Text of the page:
Glioblastoma is the most common and aggressive type of primary brain tumor. Despite therapeutic advances over the past decade, the diagnosis of glioblastoma is associated with a median overall survival time of 15-18 months and a 5-year survival rate of less than 5%. Even if treatment with the current standard of care for glioma patients, which consists of surgery, temozolomide, and radiotherapy, is initially successful, nearly all malignant gliomas eventually recur. At the moment of recurrence, no treatment successfully cures the disease. 

Naturally occurring or genetically modified viruses that selectively kill cancer cells are called oncolytic viruses. 

In our laboratory, we have developed a platform of oncolytic viruses termed Delta-24. A new generation of this cancer-selective oncolytic adenovirus model, Delta-24-RGD, has arrived in the clinical arena and has been tested in patients with recurrent glioblastoma showing encouraging safety and efficacy results. Thus, 20% of patients treated with Delta-24-RGD as a single treatment survived more than 3 years after a single dose of this biological agent. Unfortunately, rapid clearance of the virus by the immune system prevents a response in a higher percentage of patients. In addition to other pre-clinical and clinical evidence, data from our clinical trial demonstrate that to improve the percentage of patients that respond to the therapy, we need to decrease the immune response against the virus, which in turn will increase the immune response against the tumor. 

Therefore, this proposal aims to improve the response to virotherapy by attenuating the immune response against oncolytic adenovirus, with the goal of boosting the anti-tumor efficacy of this strategy. To this end, we propose two different strategies that can eventually be combined in a clinical trial. The first approach consists of making the virus less detectable by the immune system via substituting the most immunogenic viral protein with another viral protein for which the patients have not developed a pre-existing immune response. This new virus will persist longer in the tumor environment and thus maintain the window of opportunity to develop an anti-tumor immune response for a more prolonged time.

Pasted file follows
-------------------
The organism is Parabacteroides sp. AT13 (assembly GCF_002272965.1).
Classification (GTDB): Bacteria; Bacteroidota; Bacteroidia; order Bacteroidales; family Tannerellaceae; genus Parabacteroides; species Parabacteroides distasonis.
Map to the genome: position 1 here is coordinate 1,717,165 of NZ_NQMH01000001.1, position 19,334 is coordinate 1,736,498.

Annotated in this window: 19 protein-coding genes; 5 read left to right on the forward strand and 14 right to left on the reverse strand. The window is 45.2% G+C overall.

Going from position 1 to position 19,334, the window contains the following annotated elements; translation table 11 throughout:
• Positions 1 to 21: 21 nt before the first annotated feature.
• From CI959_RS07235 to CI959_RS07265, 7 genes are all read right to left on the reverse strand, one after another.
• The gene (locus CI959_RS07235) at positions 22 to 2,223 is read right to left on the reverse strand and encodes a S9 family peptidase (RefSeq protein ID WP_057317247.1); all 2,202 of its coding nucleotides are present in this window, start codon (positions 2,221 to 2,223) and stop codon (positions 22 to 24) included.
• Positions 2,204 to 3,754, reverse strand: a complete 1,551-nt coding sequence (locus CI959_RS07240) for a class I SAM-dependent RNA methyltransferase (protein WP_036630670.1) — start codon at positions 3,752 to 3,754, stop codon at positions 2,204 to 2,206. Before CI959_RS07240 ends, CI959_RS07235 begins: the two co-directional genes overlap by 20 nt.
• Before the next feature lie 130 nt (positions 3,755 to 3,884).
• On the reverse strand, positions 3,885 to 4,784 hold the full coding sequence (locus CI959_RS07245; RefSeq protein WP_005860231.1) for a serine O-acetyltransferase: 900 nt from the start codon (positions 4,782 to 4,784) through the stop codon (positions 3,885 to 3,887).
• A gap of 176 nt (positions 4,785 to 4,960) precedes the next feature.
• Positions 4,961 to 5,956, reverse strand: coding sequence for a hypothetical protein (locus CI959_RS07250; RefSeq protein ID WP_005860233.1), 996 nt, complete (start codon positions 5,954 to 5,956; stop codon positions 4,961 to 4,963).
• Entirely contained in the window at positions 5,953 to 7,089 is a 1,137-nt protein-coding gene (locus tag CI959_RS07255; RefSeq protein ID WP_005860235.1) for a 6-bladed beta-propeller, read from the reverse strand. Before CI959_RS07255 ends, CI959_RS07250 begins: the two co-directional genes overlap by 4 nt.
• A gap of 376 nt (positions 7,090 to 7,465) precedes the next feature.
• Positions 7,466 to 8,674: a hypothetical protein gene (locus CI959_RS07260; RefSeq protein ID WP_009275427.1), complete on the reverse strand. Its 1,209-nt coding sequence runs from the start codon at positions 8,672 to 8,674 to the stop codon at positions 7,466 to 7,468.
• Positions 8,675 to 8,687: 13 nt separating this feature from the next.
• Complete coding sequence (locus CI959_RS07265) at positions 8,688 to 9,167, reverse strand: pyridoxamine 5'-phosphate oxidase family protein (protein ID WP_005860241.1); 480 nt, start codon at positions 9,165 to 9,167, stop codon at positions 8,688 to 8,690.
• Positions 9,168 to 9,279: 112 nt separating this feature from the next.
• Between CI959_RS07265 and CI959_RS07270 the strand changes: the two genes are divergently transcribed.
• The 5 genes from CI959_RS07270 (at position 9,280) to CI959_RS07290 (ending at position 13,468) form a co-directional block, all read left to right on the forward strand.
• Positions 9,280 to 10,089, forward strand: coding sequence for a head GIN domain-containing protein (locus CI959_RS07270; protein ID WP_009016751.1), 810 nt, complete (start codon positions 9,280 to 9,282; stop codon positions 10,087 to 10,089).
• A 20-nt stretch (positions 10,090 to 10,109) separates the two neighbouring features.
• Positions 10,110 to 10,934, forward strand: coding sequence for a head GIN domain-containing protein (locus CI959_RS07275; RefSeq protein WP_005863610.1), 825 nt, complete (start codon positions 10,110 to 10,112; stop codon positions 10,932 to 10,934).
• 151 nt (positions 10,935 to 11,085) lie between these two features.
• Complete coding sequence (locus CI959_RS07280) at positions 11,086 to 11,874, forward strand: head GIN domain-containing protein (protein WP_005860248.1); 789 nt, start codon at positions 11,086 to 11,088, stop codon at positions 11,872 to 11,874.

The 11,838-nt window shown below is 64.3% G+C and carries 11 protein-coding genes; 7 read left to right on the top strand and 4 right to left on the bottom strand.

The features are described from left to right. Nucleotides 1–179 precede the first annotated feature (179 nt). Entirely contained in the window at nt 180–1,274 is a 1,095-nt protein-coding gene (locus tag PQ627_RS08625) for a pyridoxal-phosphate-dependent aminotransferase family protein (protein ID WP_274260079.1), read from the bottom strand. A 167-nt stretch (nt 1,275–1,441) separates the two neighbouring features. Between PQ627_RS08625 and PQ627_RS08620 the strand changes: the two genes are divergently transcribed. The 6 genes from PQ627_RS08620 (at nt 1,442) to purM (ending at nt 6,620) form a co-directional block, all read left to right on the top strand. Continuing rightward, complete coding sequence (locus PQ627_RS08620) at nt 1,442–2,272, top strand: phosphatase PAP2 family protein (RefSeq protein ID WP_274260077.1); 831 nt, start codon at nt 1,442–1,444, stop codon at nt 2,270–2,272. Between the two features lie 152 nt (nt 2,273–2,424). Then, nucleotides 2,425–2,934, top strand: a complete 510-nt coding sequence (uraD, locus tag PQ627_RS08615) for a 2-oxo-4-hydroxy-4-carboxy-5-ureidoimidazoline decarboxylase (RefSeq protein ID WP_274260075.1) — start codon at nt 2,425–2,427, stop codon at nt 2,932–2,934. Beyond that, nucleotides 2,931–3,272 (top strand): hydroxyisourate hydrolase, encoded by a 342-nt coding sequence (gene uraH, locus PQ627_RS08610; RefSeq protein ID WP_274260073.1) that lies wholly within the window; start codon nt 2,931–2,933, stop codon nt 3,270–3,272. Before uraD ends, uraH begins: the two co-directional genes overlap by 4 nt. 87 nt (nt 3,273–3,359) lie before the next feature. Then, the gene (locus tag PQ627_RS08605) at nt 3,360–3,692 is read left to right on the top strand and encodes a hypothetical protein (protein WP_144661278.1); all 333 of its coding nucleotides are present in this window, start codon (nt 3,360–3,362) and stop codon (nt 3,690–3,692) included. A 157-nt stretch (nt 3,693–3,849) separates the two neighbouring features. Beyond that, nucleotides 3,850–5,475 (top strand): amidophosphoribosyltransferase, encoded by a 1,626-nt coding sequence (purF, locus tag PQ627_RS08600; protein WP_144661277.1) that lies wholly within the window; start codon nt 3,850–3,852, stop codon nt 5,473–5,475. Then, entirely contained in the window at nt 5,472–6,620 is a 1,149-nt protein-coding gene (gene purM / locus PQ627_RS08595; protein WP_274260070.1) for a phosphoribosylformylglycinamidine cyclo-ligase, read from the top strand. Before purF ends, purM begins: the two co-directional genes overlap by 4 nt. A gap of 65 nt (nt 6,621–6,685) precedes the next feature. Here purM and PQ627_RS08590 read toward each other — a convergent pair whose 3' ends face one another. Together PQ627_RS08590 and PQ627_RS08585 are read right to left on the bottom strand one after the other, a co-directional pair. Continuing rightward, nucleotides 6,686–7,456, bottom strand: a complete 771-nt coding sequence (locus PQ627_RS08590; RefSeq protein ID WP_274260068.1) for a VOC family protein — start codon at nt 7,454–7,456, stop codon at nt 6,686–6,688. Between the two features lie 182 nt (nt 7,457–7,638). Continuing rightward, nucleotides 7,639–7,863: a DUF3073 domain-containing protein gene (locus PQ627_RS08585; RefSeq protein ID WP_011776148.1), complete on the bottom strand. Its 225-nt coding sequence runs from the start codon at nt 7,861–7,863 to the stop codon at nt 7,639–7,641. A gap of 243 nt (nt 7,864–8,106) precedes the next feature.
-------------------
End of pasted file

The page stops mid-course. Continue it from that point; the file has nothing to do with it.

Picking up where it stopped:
Our second approach involves the generation of tolerogenicity for the virus. To achieve this objective, we will target dendritic cells, which are in charge of the antigen presentation to the immune effector cells, using nano molecules to deliver viral antigens. 

This strategy will diminish the response of the immune system against viral antigens, allowing the immune defenses to be focused on the tumor. If this highly innovative project is successful, we have the resources and infrastructure already in place to further translate these two strategies, as single approaches or in combination, to treat malignant brain tumors in the clinical scenario. 

Children with diffuse midline gliomas (DMGs) – a type of brain cancer – continue to have a dismal prognosis, and most children die within one year of diagnosis. Recent studies have shown that the majority of these tumors carry a specific mutation referred to as H3.3K27M. Researchers have shown that this specific mutation is present in almost all DMG tumor cells but not in normal cells within the body, making this an attractive target for immunotherapy approaches that activate an immune response against the cancer cells. Immunotherapy has shown phenomenal improvements in the outcome of adults and children with specific types of cancers, such as melanoma and leukemia. However, we are just starting to implement such novel and promising approaches for DMGs in the clinic.

With this proposal, we will test the benefit of a specific immunotherapy approach referred to as adoptive T-cell transfer, which gives the patient a large number of killer T cells. More specifically, we will test an approach known as engineered T-cell receptor (TCR) therapy, in which killer T cells are engineered to be specific to a piece of protein on the surface of tumor cells.